Improving nutrient uptake and tree health play an important role in managing Huanglongbing (HLB)-affected citrus trees in Florida. A greenhouse experiment was conducted to evaluate the effect of increasing rates of manganese (Mn) on growth and development of sweet orange [Citrus sinensis (L.) Osbeck] trees at the University of Florida’s Institute of Food and Agricultural Sciences (UF/IFAS) Citrus Research and Education Center in Lake Alfred, FL. Half the trees were graft-inoculated with the HLB pathogen and the remainder were used as the HLB-free (non HLB) control trees. Four rates of Mn (0.0 kg·ha−1 Mn (Control), 5.6 kg·ha−1 Mn (1x—standard rate), 11.2 kg·ha−1 Mn (2x—standard rate), and 22.4 kg·ha−1 Mn (4x—standard rate) were split applied quarterly to both sets of the trees in a completely randomized design. There were seven single tree replicates for each treatment. Response variables measured were trunk diameter, tree height, leaf Mn concentration, plus above- and belowground biomass. The accumulated Mn in leaf tissues significantly increased trunk diameter but did not affect tree height for both HLB-affected and non-HLB trees, the 2x rate had the maximum value for trunk diameter relative to the 4x rate. This study established a positive correlation between soil available Mn with Fe and Cu, but negative correlation with B and Zn. A strong correlation of −0.76, −0.69, and 0.65 was observed between soil Mn and B, Zn, and Cu, respectively, as compared with 0.49 with Mn and Fe. Among HLB-affected trees, the 2x rate gave the most belowground dry matter, which was 3% greater than the control and 5% greater than 4x. Aboveground dry matter had at least 30% more biomass than belowground matter among all treatments within HLB-affected trees. For small and medium roots, Mn accumulation increased with Mn application until 2x rate and decreased thereafter for HLB-affected trees. The results from our study showed an Mn rate of 8.9–11.5 kg·ha−1 Mn, as the optimum Mn level for young ‘Valencia’ HLB-affected trees in Florida.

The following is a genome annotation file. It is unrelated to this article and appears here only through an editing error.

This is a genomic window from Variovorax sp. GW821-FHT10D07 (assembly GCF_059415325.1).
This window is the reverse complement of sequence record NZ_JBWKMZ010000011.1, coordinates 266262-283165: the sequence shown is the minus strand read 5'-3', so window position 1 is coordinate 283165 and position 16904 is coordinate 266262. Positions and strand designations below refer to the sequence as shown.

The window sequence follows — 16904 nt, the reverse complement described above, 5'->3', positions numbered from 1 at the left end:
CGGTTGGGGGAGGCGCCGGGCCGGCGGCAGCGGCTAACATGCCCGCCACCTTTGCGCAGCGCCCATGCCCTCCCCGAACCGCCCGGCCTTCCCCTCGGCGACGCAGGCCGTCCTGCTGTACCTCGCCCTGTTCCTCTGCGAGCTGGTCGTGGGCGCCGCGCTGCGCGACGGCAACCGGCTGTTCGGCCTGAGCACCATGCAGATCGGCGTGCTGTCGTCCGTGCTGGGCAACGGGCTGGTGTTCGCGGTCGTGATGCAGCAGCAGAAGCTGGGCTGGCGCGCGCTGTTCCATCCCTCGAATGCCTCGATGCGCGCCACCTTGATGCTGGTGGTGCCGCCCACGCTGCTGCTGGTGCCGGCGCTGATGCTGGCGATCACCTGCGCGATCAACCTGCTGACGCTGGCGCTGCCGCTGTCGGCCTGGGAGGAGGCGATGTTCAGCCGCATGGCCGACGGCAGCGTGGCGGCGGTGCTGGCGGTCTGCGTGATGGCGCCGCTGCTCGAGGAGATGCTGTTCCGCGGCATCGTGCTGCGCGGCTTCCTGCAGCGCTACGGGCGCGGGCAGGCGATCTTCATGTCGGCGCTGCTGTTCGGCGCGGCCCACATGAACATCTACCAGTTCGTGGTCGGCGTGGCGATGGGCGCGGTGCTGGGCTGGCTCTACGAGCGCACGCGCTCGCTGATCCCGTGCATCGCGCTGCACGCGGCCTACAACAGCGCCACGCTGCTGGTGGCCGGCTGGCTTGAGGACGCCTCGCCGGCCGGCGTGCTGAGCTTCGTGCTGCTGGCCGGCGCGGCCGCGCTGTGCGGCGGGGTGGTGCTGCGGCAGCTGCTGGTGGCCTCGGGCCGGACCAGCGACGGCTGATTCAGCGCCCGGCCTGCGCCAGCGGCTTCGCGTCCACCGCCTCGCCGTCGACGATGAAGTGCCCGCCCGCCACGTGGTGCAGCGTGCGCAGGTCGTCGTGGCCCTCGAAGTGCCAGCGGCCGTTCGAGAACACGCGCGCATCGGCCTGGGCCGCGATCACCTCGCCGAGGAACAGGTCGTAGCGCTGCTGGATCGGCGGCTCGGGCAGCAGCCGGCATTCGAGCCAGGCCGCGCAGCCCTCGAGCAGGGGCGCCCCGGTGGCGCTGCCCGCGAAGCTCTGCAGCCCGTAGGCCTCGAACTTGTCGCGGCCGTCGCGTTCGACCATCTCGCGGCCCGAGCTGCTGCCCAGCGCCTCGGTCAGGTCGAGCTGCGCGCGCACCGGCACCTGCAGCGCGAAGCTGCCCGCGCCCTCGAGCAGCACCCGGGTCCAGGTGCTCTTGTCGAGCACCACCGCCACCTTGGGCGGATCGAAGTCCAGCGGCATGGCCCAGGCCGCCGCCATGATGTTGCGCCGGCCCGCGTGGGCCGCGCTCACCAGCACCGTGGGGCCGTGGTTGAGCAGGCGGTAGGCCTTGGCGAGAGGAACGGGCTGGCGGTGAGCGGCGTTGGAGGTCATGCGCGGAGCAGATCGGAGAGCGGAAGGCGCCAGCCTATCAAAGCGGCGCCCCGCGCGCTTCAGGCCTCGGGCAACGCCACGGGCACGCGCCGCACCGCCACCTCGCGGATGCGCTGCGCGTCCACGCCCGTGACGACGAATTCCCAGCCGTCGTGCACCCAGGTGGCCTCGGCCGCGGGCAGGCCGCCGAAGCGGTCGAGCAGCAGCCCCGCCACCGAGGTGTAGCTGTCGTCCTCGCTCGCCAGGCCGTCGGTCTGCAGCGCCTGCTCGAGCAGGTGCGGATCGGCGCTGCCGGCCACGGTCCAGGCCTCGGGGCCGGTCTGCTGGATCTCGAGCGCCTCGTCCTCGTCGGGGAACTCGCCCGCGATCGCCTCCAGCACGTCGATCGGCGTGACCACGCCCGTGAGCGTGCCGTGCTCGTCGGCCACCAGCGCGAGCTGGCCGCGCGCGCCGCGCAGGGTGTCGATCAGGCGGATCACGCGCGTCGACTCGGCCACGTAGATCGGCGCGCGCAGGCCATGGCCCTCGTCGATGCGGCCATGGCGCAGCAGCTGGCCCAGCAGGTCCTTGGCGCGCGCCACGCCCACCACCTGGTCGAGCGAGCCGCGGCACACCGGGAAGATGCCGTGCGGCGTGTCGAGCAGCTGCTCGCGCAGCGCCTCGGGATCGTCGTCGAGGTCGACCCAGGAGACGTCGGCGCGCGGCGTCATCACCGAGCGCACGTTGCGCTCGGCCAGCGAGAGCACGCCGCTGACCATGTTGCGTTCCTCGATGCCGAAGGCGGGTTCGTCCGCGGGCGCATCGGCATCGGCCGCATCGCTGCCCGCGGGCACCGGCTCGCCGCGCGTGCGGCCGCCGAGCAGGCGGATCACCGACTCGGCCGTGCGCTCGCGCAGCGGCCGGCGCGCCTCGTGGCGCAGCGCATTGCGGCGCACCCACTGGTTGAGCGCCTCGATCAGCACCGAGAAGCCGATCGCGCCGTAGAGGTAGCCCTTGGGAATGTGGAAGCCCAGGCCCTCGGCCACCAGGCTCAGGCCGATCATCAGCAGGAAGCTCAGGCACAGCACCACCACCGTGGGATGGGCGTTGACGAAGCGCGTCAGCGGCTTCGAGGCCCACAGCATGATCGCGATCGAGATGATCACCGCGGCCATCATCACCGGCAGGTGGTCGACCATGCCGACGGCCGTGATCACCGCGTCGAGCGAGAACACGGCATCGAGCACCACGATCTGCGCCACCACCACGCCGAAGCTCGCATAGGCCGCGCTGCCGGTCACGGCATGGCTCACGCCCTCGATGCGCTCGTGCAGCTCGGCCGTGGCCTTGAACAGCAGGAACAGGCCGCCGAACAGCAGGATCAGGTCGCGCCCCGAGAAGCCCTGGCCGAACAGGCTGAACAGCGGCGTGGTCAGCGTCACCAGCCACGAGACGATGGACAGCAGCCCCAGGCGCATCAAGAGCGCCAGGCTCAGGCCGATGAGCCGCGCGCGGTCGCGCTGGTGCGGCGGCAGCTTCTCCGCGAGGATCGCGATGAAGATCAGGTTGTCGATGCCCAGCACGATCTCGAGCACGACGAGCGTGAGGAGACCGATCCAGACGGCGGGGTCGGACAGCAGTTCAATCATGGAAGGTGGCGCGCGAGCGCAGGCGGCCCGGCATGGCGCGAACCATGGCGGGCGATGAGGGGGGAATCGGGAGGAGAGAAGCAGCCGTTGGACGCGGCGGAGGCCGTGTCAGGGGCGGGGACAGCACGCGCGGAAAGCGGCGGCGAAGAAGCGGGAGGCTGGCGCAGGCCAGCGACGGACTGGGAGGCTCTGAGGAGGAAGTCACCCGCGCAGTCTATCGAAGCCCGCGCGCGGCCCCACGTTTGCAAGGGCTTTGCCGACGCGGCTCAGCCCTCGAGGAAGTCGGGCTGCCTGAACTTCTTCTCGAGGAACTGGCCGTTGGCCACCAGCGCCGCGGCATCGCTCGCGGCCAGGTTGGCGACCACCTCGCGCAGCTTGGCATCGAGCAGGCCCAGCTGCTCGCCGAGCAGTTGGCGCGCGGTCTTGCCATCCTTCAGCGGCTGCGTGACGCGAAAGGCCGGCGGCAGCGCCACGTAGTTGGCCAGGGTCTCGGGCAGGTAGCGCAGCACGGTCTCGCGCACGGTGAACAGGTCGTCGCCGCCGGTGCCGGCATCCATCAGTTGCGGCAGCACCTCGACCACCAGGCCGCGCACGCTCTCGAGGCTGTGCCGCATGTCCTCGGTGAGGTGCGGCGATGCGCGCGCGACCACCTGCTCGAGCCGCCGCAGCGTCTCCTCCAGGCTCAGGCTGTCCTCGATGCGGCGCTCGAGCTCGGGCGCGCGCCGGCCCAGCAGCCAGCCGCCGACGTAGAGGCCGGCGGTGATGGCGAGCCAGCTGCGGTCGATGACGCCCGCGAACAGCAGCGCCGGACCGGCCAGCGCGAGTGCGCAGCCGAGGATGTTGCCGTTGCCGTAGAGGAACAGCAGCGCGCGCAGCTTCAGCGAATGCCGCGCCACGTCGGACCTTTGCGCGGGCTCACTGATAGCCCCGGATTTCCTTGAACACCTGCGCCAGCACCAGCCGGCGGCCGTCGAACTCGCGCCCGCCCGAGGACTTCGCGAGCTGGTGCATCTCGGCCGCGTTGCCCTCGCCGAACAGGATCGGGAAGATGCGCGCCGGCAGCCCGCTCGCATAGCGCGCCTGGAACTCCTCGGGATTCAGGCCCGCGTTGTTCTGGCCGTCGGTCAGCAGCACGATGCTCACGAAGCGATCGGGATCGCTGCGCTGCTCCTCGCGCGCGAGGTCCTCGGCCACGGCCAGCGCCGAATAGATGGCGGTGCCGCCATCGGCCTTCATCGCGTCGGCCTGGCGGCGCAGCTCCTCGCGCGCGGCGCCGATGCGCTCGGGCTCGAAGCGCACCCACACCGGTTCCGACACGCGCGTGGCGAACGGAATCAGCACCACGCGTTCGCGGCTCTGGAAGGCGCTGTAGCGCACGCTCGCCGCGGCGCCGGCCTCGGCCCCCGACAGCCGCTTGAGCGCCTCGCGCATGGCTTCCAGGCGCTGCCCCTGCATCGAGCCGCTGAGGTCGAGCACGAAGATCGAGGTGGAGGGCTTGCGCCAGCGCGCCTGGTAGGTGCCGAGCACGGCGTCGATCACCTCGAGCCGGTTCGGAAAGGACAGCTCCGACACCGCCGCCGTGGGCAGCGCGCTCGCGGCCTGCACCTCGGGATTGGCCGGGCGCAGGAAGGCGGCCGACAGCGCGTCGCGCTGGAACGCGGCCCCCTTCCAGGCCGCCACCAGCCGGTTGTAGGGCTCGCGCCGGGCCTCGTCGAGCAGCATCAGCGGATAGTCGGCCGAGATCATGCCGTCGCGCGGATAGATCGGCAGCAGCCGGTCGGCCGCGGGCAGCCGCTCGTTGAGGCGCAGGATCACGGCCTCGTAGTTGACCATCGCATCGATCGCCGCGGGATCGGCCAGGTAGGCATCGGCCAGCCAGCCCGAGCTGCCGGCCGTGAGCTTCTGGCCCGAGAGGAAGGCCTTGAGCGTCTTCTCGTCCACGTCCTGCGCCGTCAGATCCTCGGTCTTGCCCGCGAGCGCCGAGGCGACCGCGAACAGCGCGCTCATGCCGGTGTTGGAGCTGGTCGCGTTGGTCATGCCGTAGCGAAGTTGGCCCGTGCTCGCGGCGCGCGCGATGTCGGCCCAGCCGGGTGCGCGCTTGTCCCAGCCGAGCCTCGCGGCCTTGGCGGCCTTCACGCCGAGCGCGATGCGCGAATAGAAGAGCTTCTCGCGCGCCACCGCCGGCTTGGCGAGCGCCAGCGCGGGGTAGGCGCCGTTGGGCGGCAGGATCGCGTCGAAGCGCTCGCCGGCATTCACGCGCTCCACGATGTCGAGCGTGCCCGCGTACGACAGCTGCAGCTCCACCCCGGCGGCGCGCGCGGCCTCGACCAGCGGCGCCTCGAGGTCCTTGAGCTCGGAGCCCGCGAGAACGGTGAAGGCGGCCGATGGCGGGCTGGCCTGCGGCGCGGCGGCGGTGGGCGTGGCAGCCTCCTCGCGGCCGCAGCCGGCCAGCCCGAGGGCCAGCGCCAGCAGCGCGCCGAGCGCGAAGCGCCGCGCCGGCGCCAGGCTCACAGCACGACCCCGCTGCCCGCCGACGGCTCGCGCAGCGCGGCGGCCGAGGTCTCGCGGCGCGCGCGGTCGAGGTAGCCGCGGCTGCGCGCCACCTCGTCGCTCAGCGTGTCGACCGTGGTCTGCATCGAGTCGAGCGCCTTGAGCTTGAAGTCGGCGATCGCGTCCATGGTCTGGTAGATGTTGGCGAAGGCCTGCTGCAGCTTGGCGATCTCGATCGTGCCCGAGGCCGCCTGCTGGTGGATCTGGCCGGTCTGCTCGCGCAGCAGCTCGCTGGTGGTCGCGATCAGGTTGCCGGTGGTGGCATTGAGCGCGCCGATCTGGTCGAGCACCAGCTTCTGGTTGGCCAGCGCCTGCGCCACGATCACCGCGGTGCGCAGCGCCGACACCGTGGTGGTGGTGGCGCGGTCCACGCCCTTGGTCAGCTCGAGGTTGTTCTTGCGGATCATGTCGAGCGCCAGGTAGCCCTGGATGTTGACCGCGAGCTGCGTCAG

Open Access